Via ForeignPolicy.com, another excellent article by Laurie Garrett: WHO’s Fairy Dust Financing. Excerpt from a must-read:
WHO is governed by its World Health Assembly, which convenes at this time every year in Geneva to debate a laundry list of resolutions aimed at improving the survival and health of billions of people. One key resolution the assembly has refused, for nearly four decades, to bring to the floor for debate or vote is money — how much individual nations must pay in annual assessment to support WHO.
The assessments, which are based on national GDP and population, fairly place the greatest burden on the wealthiest countries, with the United States paying the most. But because the assembly has declined to even entertain an increase in annual assessment rates for nearly four decades, when adjusted for inflation, the WHO core budget has steadily declined.
For years, the drop in core funding for WHO has been offset by so-called voluntary contributions — extra-budgetary funds provided by wealthy nations and organizations now exceeding the agency’s core budget by 75 percent. Combined, the Bill and Melinda Gates Foundation and the U.S. government account for 23 percent of WHO’s total core and voluntary budget, which amounts to $4.4 billion for 2016 and 2017.
Members of the assembly have long complained about the disproportionate influence Americans have on WHO but have been unwilling to provide a financing mechanism for the institution that spreads the pain more broadly. In its current gathering in Geneva, the assembly is continuing this woeful pattern, trying to block nasty American meddling in global health affairs, while refusing to entertain any other mechanism for generating billions of dollars a year for WHO.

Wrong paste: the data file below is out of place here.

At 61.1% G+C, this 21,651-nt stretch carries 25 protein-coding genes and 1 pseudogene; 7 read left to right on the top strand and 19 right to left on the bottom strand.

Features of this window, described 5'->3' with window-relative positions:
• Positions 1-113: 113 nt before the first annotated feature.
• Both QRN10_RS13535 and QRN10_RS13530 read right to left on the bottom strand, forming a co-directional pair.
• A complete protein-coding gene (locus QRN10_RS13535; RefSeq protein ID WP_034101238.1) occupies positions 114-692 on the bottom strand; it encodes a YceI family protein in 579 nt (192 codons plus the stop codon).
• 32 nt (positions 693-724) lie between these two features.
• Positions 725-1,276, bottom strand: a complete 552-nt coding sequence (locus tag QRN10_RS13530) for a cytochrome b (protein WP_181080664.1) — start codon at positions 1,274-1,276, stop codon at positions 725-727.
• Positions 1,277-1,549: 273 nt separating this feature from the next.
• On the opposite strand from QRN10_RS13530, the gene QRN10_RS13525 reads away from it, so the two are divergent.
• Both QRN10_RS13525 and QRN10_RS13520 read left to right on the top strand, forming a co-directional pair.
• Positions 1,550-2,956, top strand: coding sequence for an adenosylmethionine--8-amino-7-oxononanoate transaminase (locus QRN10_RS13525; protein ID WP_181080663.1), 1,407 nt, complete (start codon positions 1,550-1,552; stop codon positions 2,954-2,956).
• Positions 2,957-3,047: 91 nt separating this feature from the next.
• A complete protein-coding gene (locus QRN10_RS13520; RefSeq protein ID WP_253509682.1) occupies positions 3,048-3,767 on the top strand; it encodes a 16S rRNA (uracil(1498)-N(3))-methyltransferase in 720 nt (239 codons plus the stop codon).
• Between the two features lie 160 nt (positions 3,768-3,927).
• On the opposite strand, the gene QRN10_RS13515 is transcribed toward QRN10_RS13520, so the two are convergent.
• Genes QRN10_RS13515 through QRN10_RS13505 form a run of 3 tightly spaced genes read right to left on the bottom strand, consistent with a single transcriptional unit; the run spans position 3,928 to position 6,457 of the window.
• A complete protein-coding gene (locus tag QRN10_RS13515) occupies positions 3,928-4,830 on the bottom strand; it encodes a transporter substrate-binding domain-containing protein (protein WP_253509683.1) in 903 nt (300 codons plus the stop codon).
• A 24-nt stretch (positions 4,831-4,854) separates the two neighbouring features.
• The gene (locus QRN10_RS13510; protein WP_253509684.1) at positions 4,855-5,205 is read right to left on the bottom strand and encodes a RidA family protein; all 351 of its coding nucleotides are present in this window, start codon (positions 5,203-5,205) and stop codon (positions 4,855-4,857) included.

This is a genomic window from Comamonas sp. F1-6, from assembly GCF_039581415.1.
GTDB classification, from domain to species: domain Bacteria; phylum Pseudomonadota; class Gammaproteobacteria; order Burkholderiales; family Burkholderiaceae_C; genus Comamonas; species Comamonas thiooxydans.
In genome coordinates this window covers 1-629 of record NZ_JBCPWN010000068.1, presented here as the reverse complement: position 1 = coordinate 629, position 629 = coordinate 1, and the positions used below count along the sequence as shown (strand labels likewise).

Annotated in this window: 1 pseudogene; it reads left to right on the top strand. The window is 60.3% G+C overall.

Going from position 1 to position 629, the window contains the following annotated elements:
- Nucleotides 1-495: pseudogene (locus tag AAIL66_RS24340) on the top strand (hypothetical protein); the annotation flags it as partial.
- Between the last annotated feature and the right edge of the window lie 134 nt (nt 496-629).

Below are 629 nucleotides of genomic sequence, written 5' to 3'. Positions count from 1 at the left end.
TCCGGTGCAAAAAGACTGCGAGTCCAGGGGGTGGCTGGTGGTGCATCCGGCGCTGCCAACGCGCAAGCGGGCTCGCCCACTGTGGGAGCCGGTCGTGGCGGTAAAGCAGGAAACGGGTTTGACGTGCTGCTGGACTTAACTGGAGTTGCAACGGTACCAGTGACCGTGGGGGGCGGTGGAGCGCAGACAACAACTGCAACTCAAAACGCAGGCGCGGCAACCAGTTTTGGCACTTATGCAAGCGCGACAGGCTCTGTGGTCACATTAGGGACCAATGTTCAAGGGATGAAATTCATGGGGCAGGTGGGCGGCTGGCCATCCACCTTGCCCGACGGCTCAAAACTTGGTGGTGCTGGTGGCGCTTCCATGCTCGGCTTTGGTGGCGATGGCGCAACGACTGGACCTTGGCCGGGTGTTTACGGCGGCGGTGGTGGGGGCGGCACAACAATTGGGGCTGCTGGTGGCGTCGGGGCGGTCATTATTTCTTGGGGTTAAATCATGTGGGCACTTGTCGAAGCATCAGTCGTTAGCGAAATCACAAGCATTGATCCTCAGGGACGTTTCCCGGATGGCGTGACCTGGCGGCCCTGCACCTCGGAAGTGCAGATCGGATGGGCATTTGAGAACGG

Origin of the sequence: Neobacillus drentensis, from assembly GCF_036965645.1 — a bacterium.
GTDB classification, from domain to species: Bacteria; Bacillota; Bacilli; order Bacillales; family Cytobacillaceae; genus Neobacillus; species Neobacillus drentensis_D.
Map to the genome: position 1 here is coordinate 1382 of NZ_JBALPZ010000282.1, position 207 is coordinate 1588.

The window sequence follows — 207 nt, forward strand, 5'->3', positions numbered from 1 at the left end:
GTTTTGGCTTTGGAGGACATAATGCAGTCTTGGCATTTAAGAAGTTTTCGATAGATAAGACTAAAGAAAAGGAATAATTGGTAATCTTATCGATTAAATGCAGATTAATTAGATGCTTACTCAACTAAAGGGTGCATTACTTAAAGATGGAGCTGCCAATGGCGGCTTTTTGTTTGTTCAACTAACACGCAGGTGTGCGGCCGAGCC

Worse, for the last two years, the assembly has added the equivalent of fairy dust to the mix, voting for budget increases but then leaving it up to Director-General Margaret Chan to mysteriously conjure up the agreed-upon additions. In 2015, the assembly, stunned by performance failures in the West African Ebola epidemic, approved the creation of a $100 million special WHO fund for combating outbreaks — but left it up to Chan to find those millions of dollars. She was able to cobble together about 30 percent of the money and hopes someday to find the remainder.
On Feb. 1 of this year, Chan declared a public health emergency of international concern over the widening Zika crisis and said WHO needed $25 million to fight the mosquito-borne disease. More fairy dust: No donors stepped up to sprinkle real cash on the Zika crisis, so Chan moved $3.8 million out of her not-yet-fully-funded “$100 million” epidemic fund into a new “$25 million” Zika account.
So global health, affecting the lives and wellbeing of billions, is essentially dependent on the economic policy best enunciated by Charles Dickens's Mr. Micawber: "Something will turn up."